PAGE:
. . . You know, the world isn’t kind. People are selfish by nature. I’m sure all of us could relate story after story of heartache and ruin happening today in the lives of those around us. Not just “somewhere over the rainbow” or “out there,” but right here, close in our hearts and in the lives of our loved ones and neighbors. God has given each of us the freedom to choose how we will live, but—just like Judy—we often choose very destructive habits and passions over what we know to be right and good. Yes, many are abused as children which causes disabilities and confusion, but the choices we make as adults are our own, and we are responsible for those decisions.
Don’t ever buy the line that God will never give us more than we can take. That’s not in the Bible, and it’s patently untrue. We do get into situations that we can’t handle on our own. But, I believe God allows the overwhelming circumstances so that we will be driven to Him for help, and He promises that He will rescue those who seek him with all their hearts.
Was there never a time in Judy’s life when she heard the gospel? “Believe on the Lord Jesus Christ, and thou shalt be saved” (Acts 16:31). “Come unto me, all ye that labour and are heavy laden, and I will give you rest. Take my yoke upon you, and learn of me; for I am meek and lowly in heart: and ye shall find rest unto your souls.” (Matthew 11:28-29). “There hath no temptation taken you but such as is common to man: but God is faithful, who will not suffer you to be tempted above that ye are able; but will with the temptation also make a way to escape, that ye may be able to bear it” (1 Corinthians 10:13). God promises that those who trust in Him will be provided a way of escape, but it’s up to us to take it!
Do you feel overwhelmed, and like your life is so messed up that there’s no hope of recovery? Do you find yourself not believing it possible to overcome all the pain and suffering you’re been facing everyday? “There be many that say, Who will shew us any good?” (Psalm 4:6a). I have been really struck by this verse of late. There is so much trouble in the world that it’s tempting to look at the evil and miss all the good! But, then the psalmist goes on with a request: “Lord, lift thou up the light of thy countenance upon us.” And, when we ask, He answers.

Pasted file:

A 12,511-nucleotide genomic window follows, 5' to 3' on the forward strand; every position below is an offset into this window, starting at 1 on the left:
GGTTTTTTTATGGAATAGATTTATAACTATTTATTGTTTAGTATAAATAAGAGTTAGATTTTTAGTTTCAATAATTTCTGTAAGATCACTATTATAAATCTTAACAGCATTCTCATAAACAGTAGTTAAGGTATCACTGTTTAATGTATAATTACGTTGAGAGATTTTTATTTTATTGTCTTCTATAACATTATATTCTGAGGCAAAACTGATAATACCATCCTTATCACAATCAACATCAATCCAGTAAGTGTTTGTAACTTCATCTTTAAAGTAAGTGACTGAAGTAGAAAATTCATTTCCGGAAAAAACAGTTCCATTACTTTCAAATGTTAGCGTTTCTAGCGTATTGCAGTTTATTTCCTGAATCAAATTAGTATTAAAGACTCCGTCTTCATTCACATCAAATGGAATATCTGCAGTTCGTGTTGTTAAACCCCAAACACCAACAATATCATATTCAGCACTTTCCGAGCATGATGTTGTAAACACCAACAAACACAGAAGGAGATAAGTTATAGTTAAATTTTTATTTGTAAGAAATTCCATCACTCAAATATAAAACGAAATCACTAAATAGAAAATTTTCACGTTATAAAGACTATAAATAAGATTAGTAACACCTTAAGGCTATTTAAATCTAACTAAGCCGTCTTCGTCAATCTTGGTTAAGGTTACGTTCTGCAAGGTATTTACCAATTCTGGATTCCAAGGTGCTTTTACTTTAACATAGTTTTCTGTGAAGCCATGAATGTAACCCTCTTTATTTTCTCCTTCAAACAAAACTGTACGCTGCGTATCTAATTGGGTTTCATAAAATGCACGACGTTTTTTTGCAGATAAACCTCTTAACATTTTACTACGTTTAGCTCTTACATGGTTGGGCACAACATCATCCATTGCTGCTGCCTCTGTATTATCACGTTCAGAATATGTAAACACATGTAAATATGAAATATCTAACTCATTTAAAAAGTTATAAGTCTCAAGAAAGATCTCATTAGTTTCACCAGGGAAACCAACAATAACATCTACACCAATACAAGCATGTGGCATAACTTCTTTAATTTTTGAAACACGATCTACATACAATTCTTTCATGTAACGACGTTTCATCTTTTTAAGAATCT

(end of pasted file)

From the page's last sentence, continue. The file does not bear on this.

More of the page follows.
For instance, I know another Judy. This lady’s husband and only son are alcoholics, but she is radiant and happy. Truly, I sometimes wonder how she does it, but I know it’s supernatural grace! I know someone who was badly abused by her step-father as a child but now is a vibrant and deeply compassionate young woman, walking in freedom and light. She has experienced the reality of “They looked unto him, and were lightened: and their faces were not ashamed” (Psalm 34:5). I knew a woman whose mother died when she was a toddler. She grew up in abject poverty, was raped while serving in the military as a nurse, and married a man who was repeatedly unfaithful. Still, this magnificent woman chose over and over again to trust the Lord, to obey His Word, and to walk in love. She has been a source of inspiration and blessing to all who knew her.
No matter what our background or our present circumstances, we can choose to do what is right and good. We can choose—one choice at a time, one day at a time—to beg God for grace to make the right choice and to “Depart from evil, and do good; seek peace, and pursue it” (Psalm 34:14).